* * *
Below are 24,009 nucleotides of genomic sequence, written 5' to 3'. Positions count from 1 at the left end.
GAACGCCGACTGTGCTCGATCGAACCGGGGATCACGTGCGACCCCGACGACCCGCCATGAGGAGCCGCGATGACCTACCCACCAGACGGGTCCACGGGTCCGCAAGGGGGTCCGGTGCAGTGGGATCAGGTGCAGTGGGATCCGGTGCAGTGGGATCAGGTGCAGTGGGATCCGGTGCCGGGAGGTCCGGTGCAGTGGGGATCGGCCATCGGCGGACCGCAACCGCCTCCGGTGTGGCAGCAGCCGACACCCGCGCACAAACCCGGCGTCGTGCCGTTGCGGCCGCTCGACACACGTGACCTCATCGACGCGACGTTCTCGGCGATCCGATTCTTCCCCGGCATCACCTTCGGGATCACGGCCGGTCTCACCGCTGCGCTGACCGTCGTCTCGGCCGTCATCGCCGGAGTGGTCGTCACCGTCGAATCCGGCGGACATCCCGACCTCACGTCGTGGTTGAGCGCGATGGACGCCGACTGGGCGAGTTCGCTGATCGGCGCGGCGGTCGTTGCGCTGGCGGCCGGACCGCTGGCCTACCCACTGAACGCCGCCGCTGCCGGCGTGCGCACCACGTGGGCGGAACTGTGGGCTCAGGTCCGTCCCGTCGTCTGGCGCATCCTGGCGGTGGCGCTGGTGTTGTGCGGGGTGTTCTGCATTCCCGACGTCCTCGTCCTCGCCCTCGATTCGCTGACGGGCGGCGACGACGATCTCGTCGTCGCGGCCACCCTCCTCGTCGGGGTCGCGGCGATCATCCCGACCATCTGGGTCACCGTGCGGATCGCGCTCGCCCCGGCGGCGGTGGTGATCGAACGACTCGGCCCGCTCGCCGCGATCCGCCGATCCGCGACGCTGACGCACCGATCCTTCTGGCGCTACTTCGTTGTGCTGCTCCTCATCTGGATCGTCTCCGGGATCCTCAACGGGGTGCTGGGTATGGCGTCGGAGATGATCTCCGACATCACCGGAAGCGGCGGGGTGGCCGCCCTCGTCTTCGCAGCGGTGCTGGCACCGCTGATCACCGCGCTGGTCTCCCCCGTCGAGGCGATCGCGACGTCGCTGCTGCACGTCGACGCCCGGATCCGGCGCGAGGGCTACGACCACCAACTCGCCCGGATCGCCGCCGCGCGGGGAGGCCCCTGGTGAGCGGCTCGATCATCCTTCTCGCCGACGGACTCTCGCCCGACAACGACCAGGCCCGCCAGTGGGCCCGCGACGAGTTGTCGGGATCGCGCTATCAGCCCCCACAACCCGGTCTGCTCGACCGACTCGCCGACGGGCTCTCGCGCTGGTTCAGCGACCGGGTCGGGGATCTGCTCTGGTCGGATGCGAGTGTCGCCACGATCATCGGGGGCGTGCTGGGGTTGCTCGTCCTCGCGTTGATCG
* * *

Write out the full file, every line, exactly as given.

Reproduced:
Below are 24,009 nucleotides of genomic sequence, written 5' to 3'. Positions count from 1 at the left end.
GAACGCCGACTGTGCTCGATCGAACCGGGGATCACGTGCGACCCCGACGACCCGCCATGAGGAGCCGCGATGACCTACCCACCAGACGGGTCCACGGGTCCGCAAGGGGGTCCGGTGCAGTGGGATCAGGTGCAGTGGGATCCGGTGCAGTGGGATCAGGTGCAGTGGGATCCGGTGCCGGGAGGTCCGGTGCAGTGGGGATCGGCCATCGGCGGACCGCAACCGCCTCCGGTGTGGCAGCAGCCGACACCCGCGCACAAACCCGGCGTCGTGCCGTTGCGGCCGCTCGACACACGTGACCTCATCGACGCGACGTTCTCGGCGATCCGATTCTTCCCCGGCATCACCTTCGGGATCACGGCCGGTCTCACCGCTGCGCTGACCGTCGTCTCGGCCGTCATCGCCGGAGTGGTCGTCACCGTCGAATCCGGCGGACATCCCGACCTCACGTCGTGGTTGAGCGCGATGGACGCCGACTGGGCGAGTTCGCTGATCGGCGCGGCGGTCGTTGCGCTGGCGGCCGGACCGCTGGCCTACCCACTGAACGCCGCCGCTGCCGGCGTGCGCACCACGTGGGCGGAACTGTGGGCTCAGGTCCGTCCCGTCGTCTGGCGCATCCTGGCGGTGGCGCTGGTGTTGTGCGGGGTGTTCTGCATTCCCGACGTCCTCGTCCTCGCCCTCGATTCGCTGACGGGCGGCGACGACGATCTCGTCGTCGCGGCCACCCTCCTCGTCGGGGTCGCGGCGATCATCCCGACCATCTGGGTCACCGTGCGGATCGCGCTCGCCCCGGCGGCGGTGGTGATCGAACGACTCGGCCCGCTCGCCGCGATCCGCCGATCCGCGACGCTGACGCACCGATCCTTCTGGCGCTACTTCGTTGTGCTGCTCCTCATCTGGATCGTCTCCGGGATCCTCAACGGGGTGCTGGGTATGGCGTCGGAGATGATCTCCGACATCACCGGAAGCGGCGGGGTGGCCGCCCTCGTCTTCGCAGCGGTGCTGGCACCGCTGATCACCGCGCTGGTCTCCCCCGTCGAGGCGATCGCGACGTCGCTGCTGCACGTCGACGCCCGGATCCGGCGCGAGGGCTACGACCACCAACTCGCCCGGATCGCCGCCGCGCGGGGAGGCCCCTGGTGAGCGGCTCGATCATCCTTCTCGCCGACGGACTCTCGCCCGACAACGACCAGGCCCGCCAGTGGGCCCGCGACGAGTTGTCGGGATCGCGCTATCAGCCCCCACAACCCGGTCTGCTCGACCGACTCGCCGACGGGCTCTCGCGCTGGTTCAGCGACCGGGTCGGGGATCTGCTCTGGTCGGATGCGAGTGTCGCCACGATCATCGGGGGCGTGCTGGGGTTGCTCGTCCTCGCGTTGATCG